Staying of English actions and restraint
of foreign proceedings
The English court has an inherent power, which is contained also in the Supreme Court Act 1981, section 49(3), to stay any action which is frivolous or vexatious or otherwise an abuse of the process of the court.
It also has the power to restrain, by injunction, persons subject to its jurisdiction from instituting or continuing proceedings in foreign courts. The power of the court to grant injunctions generally is to be found in section 37(1) of the same Act.
Until relatively recent times, the courts denied that English law contained any general doctrine of forum non conveniens, by virtue of which a court will decline to exercise the jurisdiction it possesses because it is not the most suitable court to hear the case but some foreign court is.1 But the law on this matter underwent considerable development after 1972 when a process of 'liberalisation' set in. For some time, the principles upon which a court should exercise its discretion to stay or not to stay an action in favour of a foreign court were a matter of considerable doubt and it was not until 1986 that the courts adopted coherent guidelines. Then, in Spiliada Maritime Corporation v. Cansulex Ltd (The Spiliada),2 the House of Lords introduced some order into the confusion which it had itself generated in the first place.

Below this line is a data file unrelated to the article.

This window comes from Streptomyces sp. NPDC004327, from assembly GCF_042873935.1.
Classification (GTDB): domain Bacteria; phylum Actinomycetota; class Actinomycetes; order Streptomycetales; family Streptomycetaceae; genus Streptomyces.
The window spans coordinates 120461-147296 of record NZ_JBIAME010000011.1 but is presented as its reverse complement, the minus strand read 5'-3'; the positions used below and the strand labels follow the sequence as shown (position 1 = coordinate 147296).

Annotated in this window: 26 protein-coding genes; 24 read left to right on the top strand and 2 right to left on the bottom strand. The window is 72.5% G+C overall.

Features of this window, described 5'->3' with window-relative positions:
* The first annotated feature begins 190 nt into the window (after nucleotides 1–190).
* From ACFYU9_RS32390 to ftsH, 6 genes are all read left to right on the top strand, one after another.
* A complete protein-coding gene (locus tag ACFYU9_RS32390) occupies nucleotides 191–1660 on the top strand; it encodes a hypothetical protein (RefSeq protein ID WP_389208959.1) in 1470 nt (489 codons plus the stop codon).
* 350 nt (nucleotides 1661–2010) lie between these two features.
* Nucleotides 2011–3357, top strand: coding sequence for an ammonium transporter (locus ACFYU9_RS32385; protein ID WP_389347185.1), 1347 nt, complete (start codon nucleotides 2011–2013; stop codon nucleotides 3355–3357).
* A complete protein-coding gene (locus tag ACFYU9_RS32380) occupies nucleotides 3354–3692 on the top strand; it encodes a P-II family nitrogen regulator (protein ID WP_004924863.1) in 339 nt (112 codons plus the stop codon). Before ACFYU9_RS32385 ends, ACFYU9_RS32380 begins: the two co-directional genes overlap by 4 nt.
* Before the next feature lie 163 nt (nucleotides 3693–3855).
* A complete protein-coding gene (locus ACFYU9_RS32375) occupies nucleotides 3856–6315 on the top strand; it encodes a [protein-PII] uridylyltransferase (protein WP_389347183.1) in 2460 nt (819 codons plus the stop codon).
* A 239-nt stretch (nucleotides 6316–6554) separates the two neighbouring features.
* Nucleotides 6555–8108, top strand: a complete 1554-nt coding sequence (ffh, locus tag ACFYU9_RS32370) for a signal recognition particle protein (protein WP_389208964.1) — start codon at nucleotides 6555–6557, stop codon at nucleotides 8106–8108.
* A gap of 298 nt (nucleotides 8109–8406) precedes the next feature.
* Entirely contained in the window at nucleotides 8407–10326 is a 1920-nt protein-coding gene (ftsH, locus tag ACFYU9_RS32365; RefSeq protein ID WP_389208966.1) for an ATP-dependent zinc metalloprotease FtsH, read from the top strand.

The Spiliada laid down the basic principle that English proceedings may be stayed where there is another clearly more appropriate forum for____________________